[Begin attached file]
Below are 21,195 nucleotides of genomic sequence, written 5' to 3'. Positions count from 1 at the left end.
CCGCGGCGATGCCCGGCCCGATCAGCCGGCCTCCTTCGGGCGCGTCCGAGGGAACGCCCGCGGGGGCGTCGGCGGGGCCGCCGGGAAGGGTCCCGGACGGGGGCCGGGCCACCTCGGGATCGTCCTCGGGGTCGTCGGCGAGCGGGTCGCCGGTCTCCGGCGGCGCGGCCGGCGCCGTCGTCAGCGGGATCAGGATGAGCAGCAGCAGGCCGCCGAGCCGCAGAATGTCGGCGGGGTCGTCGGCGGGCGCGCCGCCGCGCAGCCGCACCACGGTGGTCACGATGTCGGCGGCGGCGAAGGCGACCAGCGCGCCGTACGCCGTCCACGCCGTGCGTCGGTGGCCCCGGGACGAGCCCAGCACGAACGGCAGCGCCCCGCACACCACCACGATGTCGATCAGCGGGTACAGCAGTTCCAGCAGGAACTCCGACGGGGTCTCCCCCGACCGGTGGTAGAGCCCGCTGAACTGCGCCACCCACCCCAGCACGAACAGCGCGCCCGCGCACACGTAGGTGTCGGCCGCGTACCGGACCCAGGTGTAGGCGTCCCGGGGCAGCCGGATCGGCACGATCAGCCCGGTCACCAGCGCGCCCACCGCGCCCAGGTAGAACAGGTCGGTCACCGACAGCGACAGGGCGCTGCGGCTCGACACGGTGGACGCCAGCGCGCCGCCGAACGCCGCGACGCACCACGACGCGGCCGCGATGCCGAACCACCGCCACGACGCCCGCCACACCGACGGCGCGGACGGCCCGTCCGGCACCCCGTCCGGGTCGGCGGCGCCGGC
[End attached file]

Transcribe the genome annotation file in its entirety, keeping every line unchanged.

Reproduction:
Below are 21,195 nucleotides of genomic sequence, written 5' to 3'. Positions count from 1 at the left end.
CCGCGGCGATGCCCGGCCCGATCAGCCGGCCTCCTTCGGGCGCGTCCGAGGGAACGCCCGCGGGGGCGTCGGCGGGGCCGCCGGGAAGGGTCCCGGACGGGGGCCGGGCCACCTCGGGATCGTCCTCGGGGTCGTCGGCGAGCGGGTCGCCGGTCTCCGGCGGCGCGGCCGGCGCCGTCGTCAGCGGGATCAGGATGAGCAGCAGCAGGCCGCCGAGCCGCAGAATGTCGGCGGGGTCGTCGGCGGGCGCGCCGCCGCGCAGCCGCACCACGGTGGTCACGATGTCGGCGGCGGCGAAGGCGACCAGCGCGCCGTACGCCGTCCACGCCGTGCGTCGGTGGCCCCGGGACGAGCCCAGCACGAACGGCAGCGCCCCGCACACCACCACGATGTCGATCAGCGGGTACAGCAGTTCCAGCAGGAACTCCGACGGGGTCTCCCCCGACCGGTGGTAGAGCCCGCTGAACTGCGCCACCCACCCCAGCACGAACAGCGCGCCCGCGCACACGTAGGTGTCGGCCGCGTACCGGACCCAGGTGTAGGCGTCCCGGGGCAGCCGGATCGGCACGATCAGCCCGGTCACCAGCGCGCCCACCGCGCCCAGGTAGAACAGGTCGGTCACCGACAGCGACAGGGCGCTGCGGCTCGACACGGTGGACGCCAGCGCGCCGCCGAACGCCGCGACGCACCACGACGCGGCCGCGATGCCGAACCACCGCCACGACGCCCGCCACACCGACGGCGCGGACGGCCCGTCCGGCACCCCGTCCGGGTCGGCGGCGCCGGC